This ROC approach can be carried over to non-customer relationships. In the case of a strategic partnership for example, we can call it ROR or return on relationship (no more 3-letter acronyms, I promise). Consider ROR the lifetime value of each sales agent relationship, partnership or sponsorship you invest time and money into. In 2009, many businesses limited outside relationships to focus internally. In doing so, they stopped going the extra mile for strategic partners and halted participation in activities that didn’t reap an immediate cash reward. Why would these things (which often do not come with a price tag) take a back seat when business is tight? If anything, it should be more important to join forces with partners, provide resources for each other, make connections, communicate issues and guide each other to solutions during challenging times. It’s during these times that companies should be more creative than ever in finding new relationships, new channels for engagement, and focusing on ways to help someone else first.
You probably have a mental list of go-to partners for help with promotion, advice, or teaming up for a project. Take that mental list and put it to work, often. It’s easy to stay within your bubble and only ask for the feedback that fluffs your feathers, but the best way to push a great idea or kick a bad one is by putting it out in the open.
Don’t be afraid to help someone else first
Sales, like marketing, is a 2-way connection process that should benefit your customers immediately
Putting too much “pitch” into your sales and marketing efforts could be damaging to your relationships with potential customers. Approach these efforts as an opportunity to create a message to engage your target customers, gauge their interests and improve their experience with your brand. If you’re not connecting with customers and driving response in the form of website engagement, user submissions, a contest or reward, a survey or even simply asking them questions that matter, you’re missing out on the second half of a 2-way conversation.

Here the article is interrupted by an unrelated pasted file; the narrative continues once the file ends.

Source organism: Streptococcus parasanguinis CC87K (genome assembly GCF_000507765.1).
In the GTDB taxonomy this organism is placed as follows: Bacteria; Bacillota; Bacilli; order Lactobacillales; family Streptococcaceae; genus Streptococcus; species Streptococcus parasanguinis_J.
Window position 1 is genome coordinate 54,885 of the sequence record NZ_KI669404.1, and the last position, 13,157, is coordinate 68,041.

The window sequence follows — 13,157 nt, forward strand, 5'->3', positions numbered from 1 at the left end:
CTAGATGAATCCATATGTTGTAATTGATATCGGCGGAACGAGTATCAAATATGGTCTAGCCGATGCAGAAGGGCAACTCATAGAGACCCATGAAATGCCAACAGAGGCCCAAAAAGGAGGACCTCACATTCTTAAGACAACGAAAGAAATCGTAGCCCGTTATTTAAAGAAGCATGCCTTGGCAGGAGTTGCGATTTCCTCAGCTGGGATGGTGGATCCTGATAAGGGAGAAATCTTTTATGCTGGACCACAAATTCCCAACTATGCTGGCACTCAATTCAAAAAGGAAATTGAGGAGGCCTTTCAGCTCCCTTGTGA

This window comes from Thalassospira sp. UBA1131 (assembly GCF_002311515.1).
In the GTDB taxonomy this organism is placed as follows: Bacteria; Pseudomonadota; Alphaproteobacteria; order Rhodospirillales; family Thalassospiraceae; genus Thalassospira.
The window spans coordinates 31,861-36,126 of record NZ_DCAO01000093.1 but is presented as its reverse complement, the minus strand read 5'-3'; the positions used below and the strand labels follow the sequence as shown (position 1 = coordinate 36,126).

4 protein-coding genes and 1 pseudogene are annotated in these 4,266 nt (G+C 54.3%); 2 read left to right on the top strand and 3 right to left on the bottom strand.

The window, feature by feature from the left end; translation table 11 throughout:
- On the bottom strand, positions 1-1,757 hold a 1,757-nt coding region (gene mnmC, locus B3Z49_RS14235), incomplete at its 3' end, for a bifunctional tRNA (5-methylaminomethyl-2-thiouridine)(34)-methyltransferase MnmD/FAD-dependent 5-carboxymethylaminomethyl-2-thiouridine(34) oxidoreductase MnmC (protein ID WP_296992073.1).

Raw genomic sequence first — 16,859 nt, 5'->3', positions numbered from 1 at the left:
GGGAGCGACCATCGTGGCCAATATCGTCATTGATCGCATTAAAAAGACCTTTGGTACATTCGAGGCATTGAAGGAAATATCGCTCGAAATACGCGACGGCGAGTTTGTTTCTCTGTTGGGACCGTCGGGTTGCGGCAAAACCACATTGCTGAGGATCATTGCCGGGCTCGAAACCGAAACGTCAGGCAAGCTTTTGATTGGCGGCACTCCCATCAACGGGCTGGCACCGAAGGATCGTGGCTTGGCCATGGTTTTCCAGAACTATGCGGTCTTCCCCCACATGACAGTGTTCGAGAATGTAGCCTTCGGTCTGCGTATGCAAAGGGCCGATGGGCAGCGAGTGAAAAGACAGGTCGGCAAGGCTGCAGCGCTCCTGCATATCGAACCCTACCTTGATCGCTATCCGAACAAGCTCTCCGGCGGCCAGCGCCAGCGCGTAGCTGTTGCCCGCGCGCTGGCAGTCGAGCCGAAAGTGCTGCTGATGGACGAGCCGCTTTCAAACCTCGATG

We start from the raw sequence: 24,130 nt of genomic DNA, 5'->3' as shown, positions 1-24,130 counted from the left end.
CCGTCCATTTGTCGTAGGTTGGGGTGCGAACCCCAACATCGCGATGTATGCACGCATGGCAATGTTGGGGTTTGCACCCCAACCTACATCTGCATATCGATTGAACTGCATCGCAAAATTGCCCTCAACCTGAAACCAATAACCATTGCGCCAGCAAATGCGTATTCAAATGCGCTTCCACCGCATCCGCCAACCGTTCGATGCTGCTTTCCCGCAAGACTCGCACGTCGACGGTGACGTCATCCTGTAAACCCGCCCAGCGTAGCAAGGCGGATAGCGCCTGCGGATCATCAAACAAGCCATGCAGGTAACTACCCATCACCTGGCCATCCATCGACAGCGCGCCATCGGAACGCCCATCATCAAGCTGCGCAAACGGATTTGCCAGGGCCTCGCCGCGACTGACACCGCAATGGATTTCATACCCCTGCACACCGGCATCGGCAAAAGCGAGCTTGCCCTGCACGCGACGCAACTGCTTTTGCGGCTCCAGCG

Don’t think of your next sales or marketing campaign as:
1) reach out
2) persuade customers
3) execute transaction
Instead, use it as an opportunity to:
1) inform and entice
2) create conversation
3) ask questions, request feedback and participation
4) organize and respond
5) find a solution
You’ll notice that more people want to talk to you, learn about what you can offer and the “transaction” will come naturally and with a higher lifetime value. In other words, they’ll be more willing to buy from you years from now.
Successful marketing may require finding new channels, and sometimes that means building your own. Join networks that you’re uncomfortable stepping into and brainstorm ways to partner with existing forums for business development. You might find there’s a sponsorship, partnership or development opportunity that has potential to grow your network and launch your business forward. One more thing: if you decide to sponsor an event or organization, devote yourself. Join the group, give feedback, attend the small events or team meetings- whatever it takes to get you active. When you’re part of the group and care about the outcome, you’ll be more productive in finding ways to maximize your sponsorship or membership dollars.